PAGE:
Cosmos (operating system)

C# Open Source Managed Operating System (Cosmos) is a toolkit for building GUI and command-line based operating systems, written mostly in the programming language C# and small amounts of a high-level assembly language named X#. Cosmos is a backronym,[1] in that the acronym was chosen before the meaning. It is open-source software released under a BSD license.

Cosmos
Screenshot of an OS made with Cosmos, AuraOS, presenting a GUI creation possibility
DeveloperCosmos Project
Written inC#, X#
Working stateActive
Source modelOpen source
Latest releaseRelease 20221121 / 21 November 2022; 18 months ago (2022-11-21)
Repositorygithub.com/CosmosOS
Available inEnglish
Platformsx86
Kernel typeMonolithic
LicenseBSD
Official websitewww.gocosmos.org

As of 2022, Cosmos encompasses an ahead-of-time (AOT) compiler named IL2CPU to translate Common Intermediate Language (CIL) into native instructions. Cosmos compiles user-made programs and associated libraries using IL2CPU to create a bootable native executable that can run independently. The resulting output can be booted from a USB flash drive, CD-ROM, over a network via Preboot Execution Environment (PXE), or inside a virtual machine. Recent releases also allow deploying to certain x86 embedded devices over Universal Serial Bus (USB). While C# is the primary language used by developers (both on the backend and by end users of Cosmos), many CLI languages can be used, provided they compile to pure CIL without the use of Platform Invocation Services (P/Invokes). Cosmos is mainly intended for use with .NET.

Cosmos does not aim to become a full operating system, but rather a toolkit to allow other developers to simply and easily build their own operating systems using .NET. It also functions as an abstraction layer, hiding much of the inner workings of the hardware from the eventual developer.

Older versions of Cosmos were released in Milestones, with the last being Milestone 5 (released August 2010). More recently, the project switched to simply naming new releases after the latest commit number.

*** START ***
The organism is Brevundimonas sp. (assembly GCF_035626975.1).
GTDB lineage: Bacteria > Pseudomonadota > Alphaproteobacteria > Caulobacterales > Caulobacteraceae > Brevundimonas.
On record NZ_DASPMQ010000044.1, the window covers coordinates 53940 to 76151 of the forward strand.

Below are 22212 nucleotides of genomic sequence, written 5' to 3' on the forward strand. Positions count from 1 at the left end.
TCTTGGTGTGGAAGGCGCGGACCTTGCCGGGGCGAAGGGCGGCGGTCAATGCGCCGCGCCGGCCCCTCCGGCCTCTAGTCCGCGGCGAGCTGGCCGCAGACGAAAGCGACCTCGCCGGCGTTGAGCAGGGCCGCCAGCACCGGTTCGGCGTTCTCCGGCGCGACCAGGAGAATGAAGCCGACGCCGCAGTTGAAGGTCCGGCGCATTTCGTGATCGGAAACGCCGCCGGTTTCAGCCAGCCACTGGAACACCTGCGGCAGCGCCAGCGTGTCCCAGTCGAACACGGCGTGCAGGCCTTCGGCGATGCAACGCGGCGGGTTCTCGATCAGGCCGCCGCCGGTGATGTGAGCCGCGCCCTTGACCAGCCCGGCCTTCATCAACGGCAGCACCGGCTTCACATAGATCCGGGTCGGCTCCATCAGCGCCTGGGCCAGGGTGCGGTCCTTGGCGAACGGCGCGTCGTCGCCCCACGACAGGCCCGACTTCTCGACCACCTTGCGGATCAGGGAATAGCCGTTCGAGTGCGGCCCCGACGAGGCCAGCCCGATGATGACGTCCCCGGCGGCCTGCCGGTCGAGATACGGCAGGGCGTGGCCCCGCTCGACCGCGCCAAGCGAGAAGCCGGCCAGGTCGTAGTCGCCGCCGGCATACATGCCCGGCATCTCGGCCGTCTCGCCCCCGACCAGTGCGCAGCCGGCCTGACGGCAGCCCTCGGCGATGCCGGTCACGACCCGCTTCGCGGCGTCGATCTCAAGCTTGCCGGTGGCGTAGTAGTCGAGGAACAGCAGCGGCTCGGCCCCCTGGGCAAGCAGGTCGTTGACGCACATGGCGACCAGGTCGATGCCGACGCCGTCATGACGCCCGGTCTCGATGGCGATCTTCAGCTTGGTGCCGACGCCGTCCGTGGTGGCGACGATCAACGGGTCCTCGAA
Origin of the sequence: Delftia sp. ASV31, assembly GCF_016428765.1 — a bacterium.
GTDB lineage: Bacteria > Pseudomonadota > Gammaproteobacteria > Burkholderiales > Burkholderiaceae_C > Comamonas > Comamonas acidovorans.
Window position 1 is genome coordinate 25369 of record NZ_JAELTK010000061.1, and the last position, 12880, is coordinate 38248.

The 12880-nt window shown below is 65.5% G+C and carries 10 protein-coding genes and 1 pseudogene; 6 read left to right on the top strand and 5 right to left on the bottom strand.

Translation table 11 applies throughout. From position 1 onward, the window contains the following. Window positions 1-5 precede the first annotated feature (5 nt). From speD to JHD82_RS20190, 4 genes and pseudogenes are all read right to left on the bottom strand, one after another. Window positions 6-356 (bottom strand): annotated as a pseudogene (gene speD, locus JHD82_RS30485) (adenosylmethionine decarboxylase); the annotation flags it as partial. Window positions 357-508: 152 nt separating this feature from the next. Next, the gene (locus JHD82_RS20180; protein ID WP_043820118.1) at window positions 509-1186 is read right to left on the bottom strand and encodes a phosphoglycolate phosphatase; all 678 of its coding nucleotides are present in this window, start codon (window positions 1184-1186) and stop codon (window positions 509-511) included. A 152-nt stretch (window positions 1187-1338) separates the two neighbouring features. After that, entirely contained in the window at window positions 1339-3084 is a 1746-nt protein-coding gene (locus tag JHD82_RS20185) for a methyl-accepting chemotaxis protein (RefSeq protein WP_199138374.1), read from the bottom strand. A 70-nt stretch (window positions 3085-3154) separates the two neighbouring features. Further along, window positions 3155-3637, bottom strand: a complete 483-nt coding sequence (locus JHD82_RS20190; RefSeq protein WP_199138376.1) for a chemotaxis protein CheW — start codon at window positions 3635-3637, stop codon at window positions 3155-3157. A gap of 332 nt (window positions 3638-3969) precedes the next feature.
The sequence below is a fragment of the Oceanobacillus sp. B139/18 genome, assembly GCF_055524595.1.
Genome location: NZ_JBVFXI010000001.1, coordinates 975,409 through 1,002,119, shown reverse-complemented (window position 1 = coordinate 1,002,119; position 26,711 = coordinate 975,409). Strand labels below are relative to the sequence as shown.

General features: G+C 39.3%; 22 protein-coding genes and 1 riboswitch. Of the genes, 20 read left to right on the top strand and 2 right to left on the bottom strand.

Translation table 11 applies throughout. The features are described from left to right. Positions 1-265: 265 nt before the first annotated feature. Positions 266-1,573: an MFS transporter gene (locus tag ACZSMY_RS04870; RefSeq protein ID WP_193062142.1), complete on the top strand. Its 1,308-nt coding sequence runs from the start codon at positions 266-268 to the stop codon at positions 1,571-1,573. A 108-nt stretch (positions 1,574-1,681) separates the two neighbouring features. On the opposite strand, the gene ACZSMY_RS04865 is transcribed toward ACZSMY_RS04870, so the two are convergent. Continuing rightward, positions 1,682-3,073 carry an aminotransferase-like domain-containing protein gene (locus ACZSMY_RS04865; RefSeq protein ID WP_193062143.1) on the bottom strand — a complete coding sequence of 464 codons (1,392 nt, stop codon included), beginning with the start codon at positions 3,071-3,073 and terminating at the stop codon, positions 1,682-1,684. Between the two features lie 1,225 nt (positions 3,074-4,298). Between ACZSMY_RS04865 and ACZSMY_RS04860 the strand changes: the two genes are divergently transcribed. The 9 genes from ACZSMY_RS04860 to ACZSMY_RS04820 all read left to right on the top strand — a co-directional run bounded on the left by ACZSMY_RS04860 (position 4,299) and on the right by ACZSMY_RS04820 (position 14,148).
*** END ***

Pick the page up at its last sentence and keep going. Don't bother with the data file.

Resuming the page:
Releases of Cosmos are divided into two types: the Userkit, and the Devkit. The Userkit is a pre-packaged release that is updated irregularly, as new and improved features are added. Userkits are generally considered stable, but do not include recent changes and may lack features. The Devkits, which refers to the source code of Cosmos, are usually stable but may have some bugs. They can be acquired on GitHub and must be built manually.[1] Git is used for source control management.

Most work on Cosmos is currently aimed at improving debugger functionality and Microsoft Visual Studio integration. Kernel work is focused on implementing file systems, memory management, and developing a reliable network interface. Limine serves as the project's bootloader; in older versions of the toolkit, GRUB was used instead.[2]

Origin

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The idea for Cosmos was created by Chad Hower and was initially co-developed by Hower and Matthijs ter Woord. Over time, Cosmos has been maintained and improved by many other individuals.

Developing with Cosmos

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Cosmos has many facilities to improve the experience of developing operating systems, and is designed to make the process as fast and painless as possible. Knowledge of assembly language is not required to use Cosmos.

Visual Studio integration

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A key feature of Cosmos, which separates it from other operating systems of its type, is its tight integration with Microsoft Visual Studio. Code can be written, compiled, debugged, and run entirely through Visual Studio, with only a few keypresses. Cosmos no longer supports Visual Studio 2015, Visual Studio 2017, or Visual Studio 2019, only supporting Visual Studio 2022.

Debugging

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Cosmos can be seamlessly debugged through Visual Studio when running over PXE or in a virtual machine. Many standard debugging features are present, such as breakpoints, tracing, and logging. Also, debugging can be done via serial cables, if running on physical hardware. When running in VMWare, Cosmos supports stepping and breakpoints, even while an operating system is running.

Running

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Cosmos uses virtualisation to help speed development by allowing developers to test their operating systems without having to restart their computers as often. By default, VMware Player is used, due to its ease of use in terms of integration with the project. Other virtualisation environments are supported as well, such as Bochs and Hyper-V. An ISO disk image may also be generated that can be burned to a USB flash drive, CD-ROM, or similar media.